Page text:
By Nosson Chayim Leff
This class is dedicated by Ephraim Sobol in loving memory of his
Shlomo Mordechai ben Yaakov a"h.
The parsha begins (Bereishis, 6:9): " ... Noach ish tzadik ...; es
HaElokim hishalech Noach." ("Noach was a righteous man ...; Noach walked
with God."). Chazal -- and Rashi -- note the contrast with Avraham, of
whom the Torah says (Bereishis, 17:1): "... walk before me ... ". Chazal
and (Rashi) comment that, to conduct himself as a righteous person, Noach
needed heavenly support. That is, he needed HaShem to hold his hand. By
contrast, Avraham was able to attain and handle the role of tzadik on his
The Sfas Emes begins this maamar by telling us that, certainly
("be'vdai"!), in contrasting Noach with Avraham, it never entered Chazal's
mind to diminish Noach's stature. (Parenthetically, note the Sfas Emes's
koach hachiddush -- his unhesitating, sheer innovative power to view
received texts through his own discerning eyes.)
Rather, the Sfas Emes tells us, the world had to progress with a certain
unavoidable order. Thus, first there had to appear on the scene a tzadik
who needed HaShem's support. Only thereafter could someone come who could
fill the role of tzadik wtihout needing HaShem to hold his hand.
Why so? The Sfas Emes tells us that the cosmos simply could not function
with a tzadik like Avraham unless it had first experienced a tzadik on the
level of Noach. Note: This explanation does not really answer the question
of "why so?". But we may find it comforting to know that the world
functions with a fixed order. From that perspective, the question of "why
so?" in this context is as meaningless as asking "why so?" regarding the
law of gravity.
The seforim speak of three fundamental domains in the world "Olam, Shanna,
vNefesh" (space, time, and soul). And the seforim tell us to expect
similar patterns in each of these three domains. Hence, we should not be
surprised to see the Sfas Emes applying this perspective in the present
context. Thus, he tells us that the nefesh (soul) of a Jewish person also
goes through a pattern of growth in stages. The first stage is that of a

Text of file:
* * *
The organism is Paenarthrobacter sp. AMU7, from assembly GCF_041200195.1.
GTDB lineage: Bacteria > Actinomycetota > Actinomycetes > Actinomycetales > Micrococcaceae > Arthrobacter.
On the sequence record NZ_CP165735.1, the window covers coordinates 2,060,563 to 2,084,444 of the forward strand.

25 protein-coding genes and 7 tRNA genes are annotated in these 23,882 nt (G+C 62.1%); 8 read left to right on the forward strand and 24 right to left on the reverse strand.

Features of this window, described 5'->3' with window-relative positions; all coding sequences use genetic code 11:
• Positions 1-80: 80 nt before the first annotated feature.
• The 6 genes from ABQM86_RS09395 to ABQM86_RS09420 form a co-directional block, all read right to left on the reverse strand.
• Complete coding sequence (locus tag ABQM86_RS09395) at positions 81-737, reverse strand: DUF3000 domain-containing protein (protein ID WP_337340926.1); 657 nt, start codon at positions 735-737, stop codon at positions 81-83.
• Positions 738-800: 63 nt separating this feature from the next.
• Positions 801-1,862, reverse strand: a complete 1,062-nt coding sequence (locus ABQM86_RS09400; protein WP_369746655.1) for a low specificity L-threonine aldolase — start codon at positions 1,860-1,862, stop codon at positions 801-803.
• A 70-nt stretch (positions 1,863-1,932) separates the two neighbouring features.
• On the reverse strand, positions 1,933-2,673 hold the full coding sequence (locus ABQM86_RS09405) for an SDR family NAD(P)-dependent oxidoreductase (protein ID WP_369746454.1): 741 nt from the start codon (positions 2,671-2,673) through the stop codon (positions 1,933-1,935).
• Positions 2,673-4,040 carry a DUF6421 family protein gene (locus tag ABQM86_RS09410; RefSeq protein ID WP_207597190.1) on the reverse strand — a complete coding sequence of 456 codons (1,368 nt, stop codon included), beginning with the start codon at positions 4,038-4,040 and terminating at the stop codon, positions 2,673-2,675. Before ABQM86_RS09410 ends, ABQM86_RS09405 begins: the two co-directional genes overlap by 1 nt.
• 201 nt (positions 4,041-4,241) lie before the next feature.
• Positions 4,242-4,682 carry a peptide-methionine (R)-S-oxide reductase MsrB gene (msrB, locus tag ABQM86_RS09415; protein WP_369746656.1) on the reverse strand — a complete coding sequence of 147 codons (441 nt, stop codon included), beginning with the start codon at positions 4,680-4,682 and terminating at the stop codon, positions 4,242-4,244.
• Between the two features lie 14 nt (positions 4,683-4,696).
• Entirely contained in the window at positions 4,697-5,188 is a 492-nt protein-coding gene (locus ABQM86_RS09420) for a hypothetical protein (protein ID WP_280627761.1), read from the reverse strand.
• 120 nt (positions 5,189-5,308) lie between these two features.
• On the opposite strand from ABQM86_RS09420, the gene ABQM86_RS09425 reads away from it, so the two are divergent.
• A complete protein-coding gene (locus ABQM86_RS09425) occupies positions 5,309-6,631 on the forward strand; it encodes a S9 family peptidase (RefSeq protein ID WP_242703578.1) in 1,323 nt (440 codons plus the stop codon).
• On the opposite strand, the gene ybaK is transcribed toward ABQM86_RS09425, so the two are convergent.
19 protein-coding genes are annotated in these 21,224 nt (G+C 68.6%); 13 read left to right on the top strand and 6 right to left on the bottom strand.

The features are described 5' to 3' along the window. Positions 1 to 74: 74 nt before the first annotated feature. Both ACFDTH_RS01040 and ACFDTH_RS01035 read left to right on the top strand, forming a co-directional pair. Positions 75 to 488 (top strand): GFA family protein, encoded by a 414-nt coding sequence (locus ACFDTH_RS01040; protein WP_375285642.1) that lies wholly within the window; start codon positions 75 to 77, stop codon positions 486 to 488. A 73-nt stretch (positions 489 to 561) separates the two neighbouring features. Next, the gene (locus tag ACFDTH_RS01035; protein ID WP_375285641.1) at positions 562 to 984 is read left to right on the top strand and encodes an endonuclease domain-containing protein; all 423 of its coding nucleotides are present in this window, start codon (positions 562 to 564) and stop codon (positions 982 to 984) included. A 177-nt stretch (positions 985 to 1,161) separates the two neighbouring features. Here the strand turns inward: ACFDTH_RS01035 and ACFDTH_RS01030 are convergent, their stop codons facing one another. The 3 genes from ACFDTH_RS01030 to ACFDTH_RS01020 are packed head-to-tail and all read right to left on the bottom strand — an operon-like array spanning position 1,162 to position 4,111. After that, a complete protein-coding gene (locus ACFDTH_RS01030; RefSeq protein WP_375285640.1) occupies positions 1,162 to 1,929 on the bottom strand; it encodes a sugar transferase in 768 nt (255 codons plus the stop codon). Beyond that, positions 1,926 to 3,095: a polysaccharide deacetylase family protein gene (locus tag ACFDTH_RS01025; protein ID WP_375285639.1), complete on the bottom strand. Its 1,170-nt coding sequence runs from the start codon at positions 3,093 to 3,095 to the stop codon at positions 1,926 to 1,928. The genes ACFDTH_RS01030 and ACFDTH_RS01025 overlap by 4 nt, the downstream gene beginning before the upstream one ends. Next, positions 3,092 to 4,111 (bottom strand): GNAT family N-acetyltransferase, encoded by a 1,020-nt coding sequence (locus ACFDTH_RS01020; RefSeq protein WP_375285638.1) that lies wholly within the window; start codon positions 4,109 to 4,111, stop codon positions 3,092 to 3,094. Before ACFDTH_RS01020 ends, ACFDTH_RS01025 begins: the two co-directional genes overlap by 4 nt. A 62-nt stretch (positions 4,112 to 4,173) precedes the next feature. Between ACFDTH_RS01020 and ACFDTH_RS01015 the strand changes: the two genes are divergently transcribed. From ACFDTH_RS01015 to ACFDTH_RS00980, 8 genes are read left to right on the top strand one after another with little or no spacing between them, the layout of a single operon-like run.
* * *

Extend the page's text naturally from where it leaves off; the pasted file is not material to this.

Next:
child. The Sfas Emes describes a child as "tohu" -- as in Bereishis,
1:2: "tohu vavohu." (ArtScroll: "astonishingly empty". A more colloquial
translation: "a complete mess.") Parents and teachers may find consolation
in the Sfas Emes's certification of their charges as "tohu".
But just as HaShem intervened to save Noach and his family from the
disaste that awaited the rest of humankind, so too does HaShem protect a
particle of kedusha (sanctity) within a child. And that bit of kedusha can
subsequently expand within the child as he/she grows, and enables him to
develop midos tovos (proper behavior).
Continuing with this perspective, the Sfas Emes now refers us to the
maxim "Derech eretz kadma laTorah." That is, proper behavior must precede
and is therefore a prerequisite to the proper observance of Torah and
mitzvos. In support of this sequence, the Sfas Emes cites the lives of
Avraham, Yitzchok and Yaakov. It was necessary for the lives of the Avos,
with their exemplary personal conduct, to precede our people's receiving
The necessity of this sequence is neither self-evident nor easily grasped.
For this reason, the Sfas Emes concludes with a phrase of advice and
admonition that he rarely utters: "Vedok vehavein" That is: "think it
through, and you will understand!"
The Sfas Emes has taught us a two-fold mussar haskeil (take-home lesson)
in an area in which he, as Gerer Rebbe, had special knowledge. First, he
has told us that, in fact, people can grow in their Avodas Hashem. And
second, he advises us that growth does not come in a linear fashion, but
rather in stages ; i.e., unevenly. For this reason, we should not become
discouraged if we see that, despite a serious effort to progress, we are at
any given time only treading water in ruchniyus (spiritual matters). The
Rebbe is telling us: Persist!